THE SECRET OF EFFECTIVE MEETINGS How to use assertive by theolduni


									                      THE SECRET OF EFFECTIVE MEETINGS

  How to use assertive communication skills to increase your personal effectiveness in
                                business meetings

Have you ever left a meeting wondering why you were asked to attend and thought what

an inconclusive shambles it was? Many people dread meetings, even though they are a

necessary part of everyday business. Meetings lose their effectiveness through misuse

and lack of assertive communication between the participants.

To ensure the effective use of meetings, the following points needed to be considered. 1)

What makes a successful meeting, 2) What is assertive communication, and, 3) How to

guarantee successful, effective meetings by using assertive skills.

1) The key to ensuring effective meetings is that there is a significant reason for having

one, and everyone attending is prepared to fully participate. The meeting will give the

participants a forum to express their views; the team as a whole can explore and assess

ideas where decisions are reached. Everyone leaves the meeting better informed. They

have been a part of the decision making process and, as a result, are willing to take the

necessary actions agreed.

There is no doubt that we all know instinctively when a meeting has been well run, even

if we do not know quite how it happened. Likewise, we have all come across people

who manage to be honest, calm, and forthright in the most difficult situations and still

have respect for others feelings.   How do they do it? They have learnt to be assertive.
2) Being assertive is not to be confused with aggressive behaviour. Assertive

communication means saying what you need to say, calmly, in a way that is noted by

others, while listening to and respecting others opinions.


To illustrate the different dynamics, look at the continuum above. If you rarely speak in

a meeting you are taking a passive part. Maybe you were invited to sit in and listen.

That justifies your role as a passive one If not, then you are not taking full part in the

proceedings and are of little value.

The opposite end of the continuum is AGGRESSIVE, which can present itself in

meetings by members, trying to dominate the proceedings with their views. They

constantly raise questions and have bee in their bonnets. This will often force the group

into being apart of an unquestioned decision making process that will have no true

validity.   To find the middle ground, being Assertive, takes self-assurance and maturity

regardless of your age or position in the company.

3) The most effective way to use assertive behaviour in a meeting is to know what your

role is and to be prepared for it. For example, are you there to observe, will you need to

give a progress report or is this a meeting you are chairing? This might seem very

obvious, but often with the fast pace of business today the most basic information gets

forgotten, making meetings incomplete.
Having good assertive communication skills means that you work well with the expected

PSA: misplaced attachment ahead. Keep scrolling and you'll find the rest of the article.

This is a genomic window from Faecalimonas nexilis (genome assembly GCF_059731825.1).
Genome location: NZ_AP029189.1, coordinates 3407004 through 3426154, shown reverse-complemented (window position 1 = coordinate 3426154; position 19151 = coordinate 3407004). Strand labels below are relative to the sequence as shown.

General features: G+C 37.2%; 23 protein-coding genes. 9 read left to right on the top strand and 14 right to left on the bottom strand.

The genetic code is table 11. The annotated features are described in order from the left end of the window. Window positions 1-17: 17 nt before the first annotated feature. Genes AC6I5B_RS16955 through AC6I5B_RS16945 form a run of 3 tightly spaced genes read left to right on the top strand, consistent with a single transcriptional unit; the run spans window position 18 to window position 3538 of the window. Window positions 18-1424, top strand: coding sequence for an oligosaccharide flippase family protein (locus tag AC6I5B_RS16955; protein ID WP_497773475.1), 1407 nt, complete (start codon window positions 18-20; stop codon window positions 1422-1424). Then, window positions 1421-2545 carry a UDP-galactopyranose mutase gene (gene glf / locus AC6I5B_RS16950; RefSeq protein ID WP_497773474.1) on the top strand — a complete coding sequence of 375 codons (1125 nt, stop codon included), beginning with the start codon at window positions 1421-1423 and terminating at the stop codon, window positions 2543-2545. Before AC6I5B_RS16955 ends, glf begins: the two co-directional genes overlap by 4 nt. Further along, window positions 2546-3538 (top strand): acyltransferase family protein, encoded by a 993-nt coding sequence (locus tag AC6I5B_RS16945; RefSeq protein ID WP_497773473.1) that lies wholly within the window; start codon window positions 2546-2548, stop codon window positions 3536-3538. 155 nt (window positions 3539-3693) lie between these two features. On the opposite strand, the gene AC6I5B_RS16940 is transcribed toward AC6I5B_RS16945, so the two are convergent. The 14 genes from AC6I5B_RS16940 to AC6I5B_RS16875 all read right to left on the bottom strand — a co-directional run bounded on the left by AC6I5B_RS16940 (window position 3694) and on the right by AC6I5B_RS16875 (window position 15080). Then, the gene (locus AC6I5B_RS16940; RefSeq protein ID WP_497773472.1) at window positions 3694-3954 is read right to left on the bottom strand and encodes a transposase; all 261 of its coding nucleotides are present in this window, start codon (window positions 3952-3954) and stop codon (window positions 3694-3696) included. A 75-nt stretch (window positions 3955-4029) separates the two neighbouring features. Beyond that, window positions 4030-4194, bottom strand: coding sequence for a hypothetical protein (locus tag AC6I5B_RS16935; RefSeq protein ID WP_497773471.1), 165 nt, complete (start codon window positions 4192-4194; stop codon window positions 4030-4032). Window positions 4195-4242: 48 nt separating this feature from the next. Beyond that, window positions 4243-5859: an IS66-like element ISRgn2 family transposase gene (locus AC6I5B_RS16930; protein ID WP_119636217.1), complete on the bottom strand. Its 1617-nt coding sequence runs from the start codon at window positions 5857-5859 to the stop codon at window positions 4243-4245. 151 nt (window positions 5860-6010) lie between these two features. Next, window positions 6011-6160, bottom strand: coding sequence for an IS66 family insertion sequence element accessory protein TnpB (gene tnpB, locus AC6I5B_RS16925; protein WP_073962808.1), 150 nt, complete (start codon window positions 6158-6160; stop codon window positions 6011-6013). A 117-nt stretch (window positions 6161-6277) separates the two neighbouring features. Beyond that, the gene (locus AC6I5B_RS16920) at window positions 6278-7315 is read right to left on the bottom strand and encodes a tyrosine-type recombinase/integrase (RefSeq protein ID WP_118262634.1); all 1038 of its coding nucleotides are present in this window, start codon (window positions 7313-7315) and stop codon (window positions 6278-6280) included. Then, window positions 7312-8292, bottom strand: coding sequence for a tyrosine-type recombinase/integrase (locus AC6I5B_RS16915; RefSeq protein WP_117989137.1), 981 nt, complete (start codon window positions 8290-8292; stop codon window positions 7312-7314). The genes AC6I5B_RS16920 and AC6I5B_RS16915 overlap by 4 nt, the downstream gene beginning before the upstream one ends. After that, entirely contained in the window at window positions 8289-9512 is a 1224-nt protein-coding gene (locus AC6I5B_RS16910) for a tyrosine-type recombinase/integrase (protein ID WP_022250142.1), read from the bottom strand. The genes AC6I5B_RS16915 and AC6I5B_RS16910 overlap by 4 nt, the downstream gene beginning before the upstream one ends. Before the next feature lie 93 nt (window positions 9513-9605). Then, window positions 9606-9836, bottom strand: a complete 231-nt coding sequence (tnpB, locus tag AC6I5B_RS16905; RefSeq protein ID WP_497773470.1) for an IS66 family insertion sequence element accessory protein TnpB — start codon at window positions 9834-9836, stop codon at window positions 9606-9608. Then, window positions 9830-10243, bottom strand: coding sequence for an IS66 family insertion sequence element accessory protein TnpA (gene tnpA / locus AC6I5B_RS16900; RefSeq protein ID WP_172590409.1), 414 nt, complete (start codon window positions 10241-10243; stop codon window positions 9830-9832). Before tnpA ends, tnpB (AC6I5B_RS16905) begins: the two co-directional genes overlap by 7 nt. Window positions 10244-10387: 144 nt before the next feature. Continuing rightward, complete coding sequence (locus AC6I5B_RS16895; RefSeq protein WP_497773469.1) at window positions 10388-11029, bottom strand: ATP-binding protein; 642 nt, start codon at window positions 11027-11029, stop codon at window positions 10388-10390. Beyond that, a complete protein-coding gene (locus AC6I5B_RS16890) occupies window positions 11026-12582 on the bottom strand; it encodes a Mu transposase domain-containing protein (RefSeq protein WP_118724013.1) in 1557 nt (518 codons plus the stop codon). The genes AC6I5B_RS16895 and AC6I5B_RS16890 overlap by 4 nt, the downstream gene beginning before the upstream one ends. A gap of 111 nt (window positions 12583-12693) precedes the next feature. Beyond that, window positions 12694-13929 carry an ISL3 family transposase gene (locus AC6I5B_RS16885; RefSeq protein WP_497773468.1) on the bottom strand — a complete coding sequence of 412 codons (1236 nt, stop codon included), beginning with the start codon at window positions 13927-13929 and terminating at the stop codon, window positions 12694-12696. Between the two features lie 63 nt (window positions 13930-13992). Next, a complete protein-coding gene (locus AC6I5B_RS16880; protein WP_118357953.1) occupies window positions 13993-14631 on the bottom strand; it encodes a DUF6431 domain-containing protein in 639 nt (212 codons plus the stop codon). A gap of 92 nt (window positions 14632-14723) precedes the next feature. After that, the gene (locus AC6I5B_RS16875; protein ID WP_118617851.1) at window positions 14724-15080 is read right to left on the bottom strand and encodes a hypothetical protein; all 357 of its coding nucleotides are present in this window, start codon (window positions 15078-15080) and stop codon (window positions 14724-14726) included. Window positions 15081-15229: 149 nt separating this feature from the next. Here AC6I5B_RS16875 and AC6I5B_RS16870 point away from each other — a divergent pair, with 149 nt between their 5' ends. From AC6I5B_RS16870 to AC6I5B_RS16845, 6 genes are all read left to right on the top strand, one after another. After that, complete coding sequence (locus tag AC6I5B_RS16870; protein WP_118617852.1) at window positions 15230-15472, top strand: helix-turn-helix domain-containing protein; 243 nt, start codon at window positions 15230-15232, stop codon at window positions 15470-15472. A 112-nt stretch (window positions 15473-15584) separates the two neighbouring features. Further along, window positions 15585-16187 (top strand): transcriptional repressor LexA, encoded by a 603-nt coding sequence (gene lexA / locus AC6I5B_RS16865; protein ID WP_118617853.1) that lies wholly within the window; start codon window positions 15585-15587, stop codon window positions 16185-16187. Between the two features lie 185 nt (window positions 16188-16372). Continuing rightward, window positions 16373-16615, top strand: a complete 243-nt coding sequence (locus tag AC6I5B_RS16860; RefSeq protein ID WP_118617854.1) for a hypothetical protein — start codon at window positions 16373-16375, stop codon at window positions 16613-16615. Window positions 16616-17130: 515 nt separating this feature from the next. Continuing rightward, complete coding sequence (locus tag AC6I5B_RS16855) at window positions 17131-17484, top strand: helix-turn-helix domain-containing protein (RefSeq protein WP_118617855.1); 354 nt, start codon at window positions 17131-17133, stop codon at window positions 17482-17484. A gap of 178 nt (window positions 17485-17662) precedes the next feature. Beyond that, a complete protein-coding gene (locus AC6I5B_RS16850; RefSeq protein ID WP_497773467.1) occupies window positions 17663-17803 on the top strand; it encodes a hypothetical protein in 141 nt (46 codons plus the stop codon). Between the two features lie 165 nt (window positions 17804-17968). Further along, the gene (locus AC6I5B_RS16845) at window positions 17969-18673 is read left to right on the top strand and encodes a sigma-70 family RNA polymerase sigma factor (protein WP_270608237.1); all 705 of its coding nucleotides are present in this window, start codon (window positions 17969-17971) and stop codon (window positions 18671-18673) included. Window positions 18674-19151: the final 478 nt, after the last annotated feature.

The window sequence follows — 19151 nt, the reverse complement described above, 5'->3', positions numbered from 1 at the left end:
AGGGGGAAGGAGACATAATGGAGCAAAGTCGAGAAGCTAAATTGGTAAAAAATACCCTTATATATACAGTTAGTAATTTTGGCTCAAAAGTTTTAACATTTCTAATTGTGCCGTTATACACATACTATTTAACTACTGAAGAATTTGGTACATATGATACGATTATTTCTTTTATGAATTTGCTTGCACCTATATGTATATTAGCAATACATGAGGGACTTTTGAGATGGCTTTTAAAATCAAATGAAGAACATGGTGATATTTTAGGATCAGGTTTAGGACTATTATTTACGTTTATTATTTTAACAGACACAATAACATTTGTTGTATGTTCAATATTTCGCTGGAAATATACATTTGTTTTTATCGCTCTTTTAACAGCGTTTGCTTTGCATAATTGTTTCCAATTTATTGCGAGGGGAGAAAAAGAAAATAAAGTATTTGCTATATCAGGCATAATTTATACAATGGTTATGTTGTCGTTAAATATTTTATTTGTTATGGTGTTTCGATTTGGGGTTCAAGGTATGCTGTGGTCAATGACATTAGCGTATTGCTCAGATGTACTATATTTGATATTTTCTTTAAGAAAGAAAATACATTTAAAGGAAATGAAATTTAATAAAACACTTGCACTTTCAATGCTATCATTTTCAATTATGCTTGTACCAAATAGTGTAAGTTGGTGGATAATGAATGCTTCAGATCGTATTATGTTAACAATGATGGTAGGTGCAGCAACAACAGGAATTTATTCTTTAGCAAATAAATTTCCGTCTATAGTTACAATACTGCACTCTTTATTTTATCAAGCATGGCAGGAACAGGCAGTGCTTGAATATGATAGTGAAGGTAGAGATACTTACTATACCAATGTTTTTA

and the unexpected – For example, if your boss is stuck in another meeting and you have

been asked to represent for him in the monthly meeting that morning. Being assertive is

to be professional. In this case, to garner all relevant information efficiently and act

accordingly.    Do not be passive in the meeting, sliding down the seat of you chair

hoping no one will notice you. Neither should you be aggressive, blaming others for

putting you in a difficult situation.

To be assertive you must have the confidence to speak up. The most effective assertive

behaviour, on this occasion, is to confirm your position as last minute stand-in for your

boss. You can tell the other members what you know and what you do not. Take

personal notes to keep your boss informed and invite any special comments the meeting

may want you to pass on. Remember, at this stage, using assertive behaviour also

includes not being personally upset if you find yourself the target of the meeting’s

backlash because of your boss’s absence!

Imagine another sencerio. You are in a new job and the youngest person around the

table. You have to chair the meeting to discuss difficult issues. If there is a negative

mood in the meeting, expressed either aggressively or with passive non co-operation,

state that their manner is not helpful. Be calm, but firm. Assure them their constructive

views are welcome. Counteract unproductive disagreements by asking individuals

directly, “How do you think this problem can be solved?” The strength of assertive

behaviour is the willingness to be personal accountable for what you do and to illicit that
accountability in others. When the meeting needs to move forward, acknowledge the

concerns and strong opinions of members. “ I hear that you feel very strongly about

this…. but to resolve is issue at this stage, can we please have a show of hands around the

table”. Everyone will feel included and accountable.

The benefit of assertive communication is that it allows for compromise when needs and

rights conflict. When emotions run high it is more tempting to shout across the table or

daydream.    Don’t – it will not achieve what you need. As a quick reference to assertive

communication, think of how you would like to be treated. To say what you need to

contribute, be acknowledged for you contribution, to give and get respect, ask for and

give fair play, and an equal exchange that will bring about lasting win-win situations and

effective professional meetings.

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